As the most comprehensive worldwide organization dedicated to Rett syndrome, the International Rett Syndrome Foundation proudly continues fulfilling its core mission to fund research for treatments and a cure for Rett syndrome while enhancing the overall quality of life for those living with Rett syndrome by providing information, programs and services. Rett syndrome (RTT) is a neuro-developmental disorder that occurs mostly in females. Itís usually caused by a mutation of the MECP2 gene on the x chromosome. Rett syndrome is found in all racial and ethnic groups throughout the world, and in every socioeconomic class. RTT affects 1 in 10,000-15,000 live female births. Early developmental milestones appear normal; between 6-18 months of age, there is a regression, affecting speech, hand skills and coordination. A hallmark of RTT is repetitive hand movements that may become almost constant while awake. Other features may include seizures, irregular breathing, difficulties swallowing and curvature of the spine. Many individuals with Rett syndrome live well into adulthood. In October of 1999, the discovery of genetic mutations in the gene MECP2 on the X chromosome (Xq28) revealed significant insight into the cause of Rett syndrome. This gene encodes an abundant chromosomal protein (MeCP2), which acts as a transcriptional repressor by binding to methylated CpG base pairs throughout the genome and silencing other genes. Rett syndrome is thought to arise in great part due to abnormal over-expression of genes improperly regulated by a defective MeCP2. This is the first instance of a human disease caused by defects in a protein whose function is to silence other genes. There is currently no cure. Continued research is now focused on still unidentified genetic factors which may contribute to Rett syndrome. Numerous target genes have been identified that are regulated by the MeCP2 protein. Genetic studies have begun to identify additional causative genes such as CDKL5 and FOXG1. Valuable animal models have been developed that effectively reproduce the disease and demonstrate the potential reversibility of the disease. Neurobiological studies have enabled us to determine some of the neurological underpinnings of Rett Syndrome pathogenesis.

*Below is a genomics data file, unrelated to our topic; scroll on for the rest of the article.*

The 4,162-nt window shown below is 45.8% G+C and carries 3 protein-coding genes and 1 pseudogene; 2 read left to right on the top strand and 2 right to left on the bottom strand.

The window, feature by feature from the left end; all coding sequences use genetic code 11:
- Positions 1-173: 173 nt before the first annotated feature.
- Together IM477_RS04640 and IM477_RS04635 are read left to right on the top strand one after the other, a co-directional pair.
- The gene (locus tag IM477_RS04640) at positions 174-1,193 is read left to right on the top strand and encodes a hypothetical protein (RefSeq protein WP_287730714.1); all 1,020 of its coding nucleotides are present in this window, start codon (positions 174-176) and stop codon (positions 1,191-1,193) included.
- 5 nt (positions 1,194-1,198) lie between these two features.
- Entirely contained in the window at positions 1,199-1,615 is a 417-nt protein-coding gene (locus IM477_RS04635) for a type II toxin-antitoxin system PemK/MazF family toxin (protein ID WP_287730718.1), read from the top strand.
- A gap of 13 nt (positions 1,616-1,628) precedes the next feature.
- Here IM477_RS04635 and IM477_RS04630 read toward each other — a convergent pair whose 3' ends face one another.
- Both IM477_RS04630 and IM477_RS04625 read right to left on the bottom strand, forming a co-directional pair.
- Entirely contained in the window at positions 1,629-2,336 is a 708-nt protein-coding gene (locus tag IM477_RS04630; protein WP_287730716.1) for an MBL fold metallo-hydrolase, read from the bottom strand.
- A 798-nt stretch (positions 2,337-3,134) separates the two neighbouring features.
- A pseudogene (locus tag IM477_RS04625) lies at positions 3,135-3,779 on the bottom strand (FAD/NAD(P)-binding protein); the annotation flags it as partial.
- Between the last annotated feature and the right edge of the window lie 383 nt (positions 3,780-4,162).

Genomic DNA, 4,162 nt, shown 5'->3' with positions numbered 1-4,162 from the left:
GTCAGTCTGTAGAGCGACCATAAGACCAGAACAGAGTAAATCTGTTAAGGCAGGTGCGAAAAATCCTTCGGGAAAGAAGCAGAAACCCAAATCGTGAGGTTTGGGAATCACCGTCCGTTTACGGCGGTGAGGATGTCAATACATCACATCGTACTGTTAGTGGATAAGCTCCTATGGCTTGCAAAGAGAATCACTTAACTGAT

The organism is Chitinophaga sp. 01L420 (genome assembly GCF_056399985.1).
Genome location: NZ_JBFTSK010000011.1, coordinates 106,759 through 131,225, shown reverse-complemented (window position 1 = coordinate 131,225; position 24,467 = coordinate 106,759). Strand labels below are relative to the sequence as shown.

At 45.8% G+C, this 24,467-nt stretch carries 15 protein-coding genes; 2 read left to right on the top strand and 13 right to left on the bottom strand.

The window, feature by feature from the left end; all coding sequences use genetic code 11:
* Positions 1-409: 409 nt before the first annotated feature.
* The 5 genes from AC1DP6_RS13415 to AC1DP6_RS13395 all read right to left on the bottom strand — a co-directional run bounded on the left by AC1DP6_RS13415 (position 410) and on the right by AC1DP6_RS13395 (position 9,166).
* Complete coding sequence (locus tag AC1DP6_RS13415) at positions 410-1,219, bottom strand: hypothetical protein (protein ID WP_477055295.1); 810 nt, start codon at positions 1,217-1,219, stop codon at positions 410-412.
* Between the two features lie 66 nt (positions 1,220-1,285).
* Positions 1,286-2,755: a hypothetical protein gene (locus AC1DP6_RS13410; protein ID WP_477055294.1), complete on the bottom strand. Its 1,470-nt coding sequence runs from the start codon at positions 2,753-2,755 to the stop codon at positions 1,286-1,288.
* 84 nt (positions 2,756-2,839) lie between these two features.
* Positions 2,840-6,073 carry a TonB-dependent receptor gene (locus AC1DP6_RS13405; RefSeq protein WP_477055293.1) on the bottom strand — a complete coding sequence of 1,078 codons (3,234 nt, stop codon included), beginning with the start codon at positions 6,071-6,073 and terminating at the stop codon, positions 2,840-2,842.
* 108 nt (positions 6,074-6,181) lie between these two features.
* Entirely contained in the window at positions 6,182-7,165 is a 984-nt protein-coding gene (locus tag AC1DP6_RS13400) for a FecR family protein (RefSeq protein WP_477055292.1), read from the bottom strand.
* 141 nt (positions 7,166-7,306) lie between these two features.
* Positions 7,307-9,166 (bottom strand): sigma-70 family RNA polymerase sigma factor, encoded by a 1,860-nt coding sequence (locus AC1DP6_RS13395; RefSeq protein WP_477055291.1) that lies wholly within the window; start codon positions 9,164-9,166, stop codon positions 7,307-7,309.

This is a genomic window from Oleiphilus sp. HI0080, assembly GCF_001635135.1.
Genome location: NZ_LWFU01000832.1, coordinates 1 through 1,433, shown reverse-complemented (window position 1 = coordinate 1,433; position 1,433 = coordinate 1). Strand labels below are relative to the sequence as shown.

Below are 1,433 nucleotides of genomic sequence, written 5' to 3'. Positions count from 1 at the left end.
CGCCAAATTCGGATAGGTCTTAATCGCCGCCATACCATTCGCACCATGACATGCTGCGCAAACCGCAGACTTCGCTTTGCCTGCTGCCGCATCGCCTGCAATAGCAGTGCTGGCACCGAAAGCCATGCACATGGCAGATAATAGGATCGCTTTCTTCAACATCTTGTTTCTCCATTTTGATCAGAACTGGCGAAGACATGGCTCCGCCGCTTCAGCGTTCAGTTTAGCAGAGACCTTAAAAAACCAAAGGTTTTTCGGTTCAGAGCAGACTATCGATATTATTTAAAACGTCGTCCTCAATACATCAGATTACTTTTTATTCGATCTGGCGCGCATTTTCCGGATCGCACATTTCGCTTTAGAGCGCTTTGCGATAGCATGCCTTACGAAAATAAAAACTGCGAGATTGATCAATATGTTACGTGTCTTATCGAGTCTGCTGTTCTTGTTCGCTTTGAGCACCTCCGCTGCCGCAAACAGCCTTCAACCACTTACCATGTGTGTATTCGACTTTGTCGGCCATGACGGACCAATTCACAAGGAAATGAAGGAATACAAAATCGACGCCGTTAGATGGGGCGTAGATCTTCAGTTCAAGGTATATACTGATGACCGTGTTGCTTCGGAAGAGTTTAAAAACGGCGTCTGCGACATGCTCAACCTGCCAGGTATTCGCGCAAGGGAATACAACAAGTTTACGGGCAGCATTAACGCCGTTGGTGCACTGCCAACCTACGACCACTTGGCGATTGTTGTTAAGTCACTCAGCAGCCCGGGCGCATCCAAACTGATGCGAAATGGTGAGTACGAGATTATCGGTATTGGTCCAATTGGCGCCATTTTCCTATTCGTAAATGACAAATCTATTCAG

IRSF maintains and distributes The Rett Gazette Newsletter twice a year for health professionals and families.
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